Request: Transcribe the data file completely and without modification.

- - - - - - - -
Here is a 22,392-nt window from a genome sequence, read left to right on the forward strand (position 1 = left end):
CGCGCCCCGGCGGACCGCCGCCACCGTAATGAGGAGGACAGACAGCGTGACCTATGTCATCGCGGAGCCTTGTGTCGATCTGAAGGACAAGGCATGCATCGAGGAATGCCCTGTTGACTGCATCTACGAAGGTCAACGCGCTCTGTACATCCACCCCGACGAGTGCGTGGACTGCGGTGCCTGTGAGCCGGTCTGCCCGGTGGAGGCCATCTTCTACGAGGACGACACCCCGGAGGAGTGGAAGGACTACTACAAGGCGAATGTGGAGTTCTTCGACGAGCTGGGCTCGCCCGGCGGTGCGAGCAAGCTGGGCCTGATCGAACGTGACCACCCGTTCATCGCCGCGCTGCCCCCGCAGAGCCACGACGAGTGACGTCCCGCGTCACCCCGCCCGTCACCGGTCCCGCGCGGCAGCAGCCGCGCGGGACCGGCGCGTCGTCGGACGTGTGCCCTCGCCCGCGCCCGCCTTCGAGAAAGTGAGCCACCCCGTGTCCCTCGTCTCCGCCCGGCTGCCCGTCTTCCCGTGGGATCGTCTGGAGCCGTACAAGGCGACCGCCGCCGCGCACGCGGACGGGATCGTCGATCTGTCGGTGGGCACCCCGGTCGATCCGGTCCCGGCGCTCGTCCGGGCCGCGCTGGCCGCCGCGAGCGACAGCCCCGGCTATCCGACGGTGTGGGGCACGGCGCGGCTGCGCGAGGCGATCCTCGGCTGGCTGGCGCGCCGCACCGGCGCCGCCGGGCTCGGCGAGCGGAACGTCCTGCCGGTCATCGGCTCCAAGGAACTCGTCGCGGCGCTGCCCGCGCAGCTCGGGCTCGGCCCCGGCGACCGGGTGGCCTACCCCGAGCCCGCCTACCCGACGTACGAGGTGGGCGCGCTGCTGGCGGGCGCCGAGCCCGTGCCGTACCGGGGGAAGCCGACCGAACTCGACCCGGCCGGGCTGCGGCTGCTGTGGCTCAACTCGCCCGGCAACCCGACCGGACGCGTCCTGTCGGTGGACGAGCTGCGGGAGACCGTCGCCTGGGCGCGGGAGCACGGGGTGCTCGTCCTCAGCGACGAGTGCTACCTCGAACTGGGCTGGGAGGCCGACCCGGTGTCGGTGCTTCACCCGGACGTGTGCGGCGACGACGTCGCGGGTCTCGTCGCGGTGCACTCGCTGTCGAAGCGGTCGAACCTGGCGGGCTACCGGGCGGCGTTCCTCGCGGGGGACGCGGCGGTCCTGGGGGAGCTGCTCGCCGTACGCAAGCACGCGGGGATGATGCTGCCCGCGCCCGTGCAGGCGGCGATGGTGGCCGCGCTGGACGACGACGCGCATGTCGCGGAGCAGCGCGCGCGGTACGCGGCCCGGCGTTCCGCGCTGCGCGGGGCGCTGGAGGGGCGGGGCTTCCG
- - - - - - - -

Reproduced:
Here is a 22,392-nt window from a genome sequence, read left to right on the forward strand (position 1 = left end):
CGCGCCCCGGCGGACCGCCGCCACCGTAATGAGGAGGACAGACAGCGTGACCTATGTCATCGCGGAGCCTTGTGTCGATCTGAAGGACAAGGCATGCATCGAGGAATGCCCTGTTGACTGCATCTACGAAGGTCAACGCGCTCTGTACATCCACCCCGACGAGTGCGTGGACTGCGGTGCCTGTGAGCCGGTCTGCCCGGTGGAGGCCATCTTCTACGAGGACGACACCCCGGAGGAGTGGAAGGACTACTACAAGGCGAATGTGGAGTTCTTCGACGAGCTGGGCTCGCCCGGCGGTGCGAGCAAGCTGGGCCTGATCGAACGTGACCACCCGTTCATCGCCGCGCTGCCCCCGCAGAGCCACGACGAGTGACGTCCCGCGTCACCCCGCCCGTCACCGGTCCCGCGCGGCAGCAGCCGCGCGGGACCGGCGCGTCGTCGGACGTGTGCCCTCGCCCGCGCCCGCCTTCGAGAAAGTGAGCCACCCCGTGTCCCTCGTCTCCGCCCGGCTGCCCGTCTTCCCGTGGGATCGTCTGGAGCCGTACAAGGCGACCGCCGCCGCGCACGCGGACGGGATCGTCGATCTGTCGGTGGGCACCCCGGTCGATCCGGTCCCGGCGCTCGTCCGGGCCGCGCTGGCCGCCGCGAGCGACAGCCCCGGCTATCCGACGGTGTGGGGCACGGCGCGGCTGCGCGAGGCGATCCTCGGCTGGCTGGCGCGCCGCACCGGCGCCGCCGGGCTCGGCGAGCGGAACGTCCTGCCGGTCATCGGCTCCAAGGAACTCGTCGCGGCGCTGCCCGCGCAGCTCGGGCTCGGCCCCGGCGACCGGGTGGCCTACCCCGAGCCCGCCTACCCGACGTACGAGGTGGGCGCGCTGCTGGCGGGCGCCGAGCCCGTGCCGTACCGGGGGAAGCCGACCGAACTCGACCCGGCCGGGCTGCGGCTGCTGTGGCTCAACTCGCCCGGCAACCCGACCGGACGCGTCCTGTCGGTGGACGAGCTGCGGGAGACCGTCGCCTGGGCGCGGGAGCACGGGGTGCTCGTCCTCAGCGACGAGTGCTACCTCGAACTGGGCTGGGAGGCCGACCCGGTGTCGGTGCTTCACCCGGACGTGTGCGGCGACGACGTCGCGGGTCTCGTCGCGGTGCACTCGCTGTCGAAGCGGTCGAACCTGGCGGGCTACCGGGCGGCGTTCCTCGCGGGGGACGCGGCGGTCCTGGGGGAGCTGCTCGCCGTACGCAAGCACGCGGGGATGATGCTGCCCGCGCCCGTGCAGGCGGCGATGGTGGCCGCGCTGGACGACGACGCGCATGTCGCGGAGCAGCGCGCGCGGTACGCGGCCCGGCGTTCCGCGCTGCGCGGGGCGCTGGAGGGGCGGGGCTTCCG